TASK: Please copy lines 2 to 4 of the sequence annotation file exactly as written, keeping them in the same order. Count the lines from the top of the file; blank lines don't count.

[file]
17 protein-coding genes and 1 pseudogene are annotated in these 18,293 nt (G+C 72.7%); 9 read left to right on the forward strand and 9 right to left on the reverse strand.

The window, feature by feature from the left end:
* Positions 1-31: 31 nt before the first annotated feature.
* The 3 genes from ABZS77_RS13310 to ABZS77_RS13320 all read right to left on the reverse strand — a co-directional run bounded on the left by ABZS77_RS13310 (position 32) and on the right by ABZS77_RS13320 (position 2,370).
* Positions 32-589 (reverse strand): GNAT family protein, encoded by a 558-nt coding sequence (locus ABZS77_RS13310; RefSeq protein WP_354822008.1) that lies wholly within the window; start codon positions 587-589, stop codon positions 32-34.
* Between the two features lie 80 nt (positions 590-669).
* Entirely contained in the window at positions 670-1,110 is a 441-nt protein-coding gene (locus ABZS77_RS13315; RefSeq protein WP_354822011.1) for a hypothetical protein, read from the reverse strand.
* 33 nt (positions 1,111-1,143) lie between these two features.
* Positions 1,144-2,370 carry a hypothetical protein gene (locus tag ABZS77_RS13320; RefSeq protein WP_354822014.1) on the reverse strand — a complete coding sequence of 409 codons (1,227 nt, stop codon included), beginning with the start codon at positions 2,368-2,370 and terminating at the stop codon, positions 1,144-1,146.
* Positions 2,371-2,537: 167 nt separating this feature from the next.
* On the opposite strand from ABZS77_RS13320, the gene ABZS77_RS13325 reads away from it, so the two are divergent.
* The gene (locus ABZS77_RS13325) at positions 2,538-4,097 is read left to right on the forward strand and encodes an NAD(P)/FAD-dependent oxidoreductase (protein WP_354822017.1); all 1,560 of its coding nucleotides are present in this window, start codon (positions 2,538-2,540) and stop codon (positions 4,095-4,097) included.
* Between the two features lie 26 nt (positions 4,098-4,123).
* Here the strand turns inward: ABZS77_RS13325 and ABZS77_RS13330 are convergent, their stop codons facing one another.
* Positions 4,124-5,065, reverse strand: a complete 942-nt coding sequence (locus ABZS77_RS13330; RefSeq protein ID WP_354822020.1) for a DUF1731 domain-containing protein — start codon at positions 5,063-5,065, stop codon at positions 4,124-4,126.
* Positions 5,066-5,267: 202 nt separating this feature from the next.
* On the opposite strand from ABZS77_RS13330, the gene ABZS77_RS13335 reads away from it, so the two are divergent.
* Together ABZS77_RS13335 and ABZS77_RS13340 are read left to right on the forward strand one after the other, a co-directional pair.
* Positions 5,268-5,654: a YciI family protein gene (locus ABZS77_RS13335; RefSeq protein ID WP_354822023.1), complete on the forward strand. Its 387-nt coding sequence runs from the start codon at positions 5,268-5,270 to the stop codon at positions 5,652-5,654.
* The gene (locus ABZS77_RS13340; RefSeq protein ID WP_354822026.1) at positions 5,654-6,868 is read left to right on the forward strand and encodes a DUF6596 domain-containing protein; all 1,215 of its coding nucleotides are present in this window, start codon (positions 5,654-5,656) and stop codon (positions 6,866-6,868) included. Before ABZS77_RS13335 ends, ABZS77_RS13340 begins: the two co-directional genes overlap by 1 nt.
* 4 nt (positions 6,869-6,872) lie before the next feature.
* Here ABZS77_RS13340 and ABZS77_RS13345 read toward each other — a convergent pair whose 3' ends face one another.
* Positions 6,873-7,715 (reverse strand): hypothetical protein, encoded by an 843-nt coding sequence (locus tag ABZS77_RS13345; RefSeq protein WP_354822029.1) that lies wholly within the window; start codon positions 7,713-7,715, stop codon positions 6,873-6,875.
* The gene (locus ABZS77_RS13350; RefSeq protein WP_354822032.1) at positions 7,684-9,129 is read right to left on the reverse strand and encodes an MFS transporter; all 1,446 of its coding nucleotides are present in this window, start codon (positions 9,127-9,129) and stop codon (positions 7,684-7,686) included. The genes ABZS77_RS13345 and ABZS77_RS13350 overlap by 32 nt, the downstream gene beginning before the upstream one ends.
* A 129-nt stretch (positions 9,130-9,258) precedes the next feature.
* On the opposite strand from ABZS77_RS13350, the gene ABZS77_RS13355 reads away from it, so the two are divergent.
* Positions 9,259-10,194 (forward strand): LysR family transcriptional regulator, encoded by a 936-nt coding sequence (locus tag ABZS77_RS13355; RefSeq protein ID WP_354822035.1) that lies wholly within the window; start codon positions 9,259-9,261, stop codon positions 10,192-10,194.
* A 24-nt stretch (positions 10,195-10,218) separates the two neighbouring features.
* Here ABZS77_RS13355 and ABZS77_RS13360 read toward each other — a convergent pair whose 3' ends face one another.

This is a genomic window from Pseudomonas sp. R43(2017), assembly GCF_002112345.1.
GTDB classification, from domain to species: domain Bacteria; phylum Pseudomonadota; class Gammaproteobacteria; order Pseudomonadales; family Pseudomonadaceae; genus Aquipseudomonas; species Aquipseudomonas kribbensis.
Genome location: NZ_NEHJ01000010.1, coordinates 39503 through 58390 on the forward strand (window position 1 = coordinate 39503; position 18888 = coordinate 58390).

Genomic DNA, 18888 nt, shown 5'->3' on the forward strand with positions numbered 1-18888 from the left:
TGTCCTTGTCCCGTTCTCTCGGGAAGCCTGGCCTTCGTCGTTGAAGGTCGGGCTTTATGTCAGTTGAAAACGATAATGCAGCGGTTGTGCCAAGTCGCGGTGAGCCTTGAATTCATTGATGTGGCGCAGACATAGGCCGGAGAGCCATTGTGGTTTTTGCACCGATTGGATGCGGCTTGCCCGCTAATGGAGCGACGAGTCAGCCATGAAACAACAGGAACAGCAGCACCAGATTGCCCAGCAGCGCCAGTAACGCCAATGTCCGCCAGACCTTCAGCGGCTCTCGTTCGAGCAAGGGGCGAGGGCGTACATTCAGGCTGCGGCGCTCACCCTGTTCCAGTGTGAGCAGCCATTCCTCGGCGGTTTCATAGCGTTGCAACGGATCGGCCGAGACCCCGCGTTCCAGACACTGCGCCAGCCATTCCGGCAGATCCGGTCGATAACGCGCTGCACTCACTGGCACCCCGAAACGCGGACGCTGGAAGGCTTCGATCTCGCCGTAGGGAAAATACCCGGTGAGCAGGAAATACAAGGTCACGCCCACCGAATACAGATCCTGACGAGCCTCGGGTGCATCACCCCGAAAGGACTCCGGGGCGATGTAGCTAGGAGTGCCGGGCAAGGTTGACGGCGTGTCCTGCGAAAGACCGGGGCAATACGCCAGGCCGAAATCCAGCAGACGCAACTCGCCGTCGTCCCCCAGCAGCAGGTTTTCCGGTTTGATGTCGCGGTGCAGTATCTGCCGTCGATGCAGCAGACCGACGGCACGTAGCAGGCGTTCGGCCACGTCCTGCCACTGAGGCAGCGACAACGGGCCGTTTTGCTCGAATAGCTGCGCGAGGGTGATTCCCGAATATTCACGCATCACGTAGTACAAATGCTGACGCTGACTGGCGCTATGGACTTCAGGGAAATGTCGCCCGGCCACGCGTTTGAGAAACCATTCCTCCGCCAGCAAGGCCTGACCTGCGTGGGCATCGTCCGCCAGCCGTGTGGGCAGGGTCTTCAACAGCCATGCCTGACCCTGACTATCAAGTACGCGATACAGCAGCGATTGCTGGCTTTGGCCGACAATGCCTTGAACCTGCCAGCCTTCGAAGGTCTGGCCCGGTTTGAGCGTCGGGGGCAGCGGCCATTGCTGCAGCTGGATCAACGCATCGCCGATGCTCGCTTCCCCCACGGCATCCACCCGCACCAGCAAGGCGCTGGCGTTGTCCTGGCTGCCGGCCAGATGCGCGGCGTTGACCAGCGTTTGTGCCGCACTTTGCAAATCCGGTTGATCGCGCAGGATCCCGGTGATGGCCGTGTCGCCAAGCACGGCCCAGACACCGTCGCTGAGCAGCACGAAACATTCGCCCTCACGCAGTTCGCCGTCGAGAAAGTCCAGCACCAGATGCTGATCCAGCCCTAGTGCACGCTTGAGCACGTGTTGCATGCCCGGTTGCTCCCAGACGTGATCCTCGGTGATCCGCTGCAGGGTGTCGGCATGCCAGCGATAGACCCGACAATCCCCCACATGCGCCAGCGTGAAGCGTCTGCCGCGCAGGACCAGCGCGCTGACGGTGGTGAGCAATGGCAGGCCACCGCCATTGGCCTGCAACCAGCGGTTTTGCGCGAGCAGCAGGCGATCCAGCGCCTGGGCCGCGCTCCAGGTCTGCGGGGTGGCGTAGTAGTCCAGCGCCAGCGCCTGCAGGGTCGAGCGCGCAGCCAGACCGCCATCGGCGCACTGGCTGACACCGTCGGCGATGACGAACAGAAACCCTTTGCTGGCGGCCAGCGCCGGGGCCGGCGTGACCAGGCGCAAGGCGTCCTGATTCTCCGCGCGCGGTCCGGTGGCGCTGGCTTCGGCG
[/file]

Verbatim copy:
The window, feature by feature from the left end:
* Positions 1-31: 31 nt before the first annotated feature.
* The 3 genes from ABZS77_RS13310 to ABZS77_RS13320 all read right to left on the reverse strand — a co-directional run bounded on the left by ABZS77_RS13310 (position 32) and on the right by ABZS77_RS13320 (position 2,370).